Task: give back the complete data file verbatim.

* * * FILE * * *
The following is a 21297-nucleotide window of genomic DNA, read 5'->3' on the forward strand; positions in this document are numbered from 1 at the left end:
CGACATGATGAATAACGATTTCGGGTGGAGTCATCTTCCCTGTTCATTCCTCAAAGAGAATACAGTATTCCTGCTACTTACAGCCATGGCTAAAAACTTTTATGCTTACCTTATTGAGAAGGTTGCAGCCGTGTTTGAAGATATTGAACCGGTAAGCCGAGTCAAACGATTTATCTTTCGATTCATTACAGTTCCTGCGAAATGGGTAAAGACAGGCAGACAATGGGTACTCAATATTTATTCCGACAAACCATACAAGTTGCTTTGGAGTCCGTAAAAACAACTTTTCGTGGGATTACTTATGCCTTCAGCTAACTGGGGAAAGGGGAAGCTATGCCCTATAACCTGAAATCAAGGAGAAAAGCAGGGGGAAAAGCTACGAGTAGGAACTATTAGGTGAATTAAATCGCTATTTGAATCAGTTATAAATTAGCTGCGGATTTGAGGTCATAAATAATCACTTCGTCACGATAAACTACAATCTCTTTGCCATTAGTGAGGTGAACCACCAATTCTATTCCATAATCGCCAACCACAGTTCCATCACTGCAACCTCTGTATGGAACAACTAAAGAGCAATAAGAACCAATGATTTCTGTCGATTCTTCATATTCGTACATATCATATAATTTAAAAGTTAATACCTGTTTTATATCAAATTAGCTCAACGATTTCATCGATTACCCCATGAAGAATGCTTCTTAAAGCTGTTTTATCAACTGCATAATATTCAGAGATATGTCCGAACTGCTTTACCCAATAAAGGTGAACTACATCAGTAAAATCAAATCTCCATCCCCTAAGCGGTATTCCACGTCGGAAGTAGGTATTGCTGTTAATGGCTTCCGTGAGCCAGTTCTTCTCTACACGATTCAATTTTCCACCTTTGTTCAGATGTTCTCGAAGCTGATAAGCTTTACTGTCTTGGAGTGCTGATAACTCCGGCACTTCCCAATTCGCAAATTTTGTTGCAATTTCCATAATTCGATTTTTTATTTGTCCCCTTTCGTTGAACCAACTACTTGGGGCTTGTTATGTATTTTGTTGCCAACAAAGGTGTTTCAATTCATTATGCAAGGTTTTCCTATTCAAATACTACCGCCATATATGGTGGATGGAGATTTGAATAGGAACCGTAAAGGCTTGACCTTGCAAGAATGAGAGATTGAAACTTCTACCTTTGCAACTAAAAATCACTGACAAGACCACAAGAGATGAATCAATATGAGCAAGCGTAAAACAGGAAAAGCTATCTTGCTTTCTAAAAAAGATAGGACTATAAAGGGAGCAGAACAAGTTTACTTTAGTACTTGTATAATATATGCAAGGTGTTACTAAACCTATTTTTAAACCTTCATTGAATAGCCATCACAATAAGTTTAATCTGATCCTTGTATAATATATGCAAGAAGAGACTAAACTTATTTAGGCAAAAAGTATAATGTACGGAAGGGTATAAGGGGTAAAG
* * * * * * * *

The following is a 21297-nucleotide window of genomic DNA, read 5'->3' on the forward strand; positions in this document are numbered from 1 at the left end:
CGACATGATGAATAACGATTTCGGGTGGAGTCATCTTCCCTGTTCATTCCTCAAAGAGAATACAGTATTCCTGCTACTTACAGCCATGGCTAAAAACTTTTATGCTTACCTTATTGAGAAGGTTGCAGCCGTGTTTGAAGATATTGAACCGGTAAGCCGAGTCAAACGATTTATCTTTCGATTCATTACAGTTCCTGCGAAATGGGTAAAGACAGGCAGACAATGGGTACTCAATATTTATTCCGACAAACCATACAAGTTGCTTTGGAGTCCGTAAAAACAACTTTTCGTGGGATTACTTATGCCTTCAGCTAACTGGGGAAAGGGGAAGCTATGCCCTATAACCTGAAATCAAGGAGAAAAGCAGGGGGAAAAGCTACGAGTAGGAACTATTAGGTGAATTAAATCGCTATTTGAATCAGTTATAAATTAGCTGCGGATTTGAGGTCATAAATAATCACTTCGTCACGATAAACTACAATCTCTTTGCCATTAGTGAGGTGAACCACCAATTCTATTCCATAATCGCCAACCACAGTTCCATCACTGCAACCTCTGTATGGAACAACTAAAGAGCAATAAGAACCAATGATTTCTGTCGATTCTTCATATTCGTACATATCATATAATTTAAAAGTTAATACCTGTTTTATATCAAATTAGCTCAACGATTTCATCGATTACCCCATGAAGAATGCTTCTTAAAGCTGTTTTATCAACTGCATAATATTCAGAGATATGTCCGAACTGCTTTACCCAATAAAGGTGAACTACATCAGTAAAATCAAATCTCCATCCCCTAAGCGGTATTCCACGTCGGAAGTAGGTATTGCTGTTAATGGCTTCCGTGAGCCAGTTCTTCTCTACACGATTCAATTTTCCACCTTTGTTCAGATGTTCTCGAAGCTGATAAGCTTTACTGTCTTGGAGTGCTGATAACTCCGGCACTTCCCAATTCGCAAATTTTGTTGCAATTTCCATAATTCGATTTTTTATTTGTCCCCTTTCGTTGAACCAACTACTTGGGGCTTGTTATGTATTTTGTTGCCAACAAAGGTGTTTCAATTCATTATGCAAGGTTTTCCTATTCAAATACTACCGCCATATATGGTGGATGGAGATTTGAATAGGAACCGTAAAGGCTTGACCTTGCAAGAATGAGAGATTGAAACTTCTACCTTTGCAACTAAAAATCACTGACAAGACCACAAGAGATGAATCAATATGAGCAAGCGTAAAACAGGAAAAGCTATCTTGCTTTCTAAAAAAGATAGGACTATAAAGGGAGCAGAACAAGTTTACTTTAGTACTTGTATAATATATGCAAGGTGTTACTAAACCTATTTTTAAACCTTCATTGAATAGCCATCACAATAAGTTTAATCTGATCCTTGTATAATATATGCAAGAAGAGACTAAACTTATTTAGGCAAAAAGTATAATGTACGGAAGGGTATAAGGGGTAAAG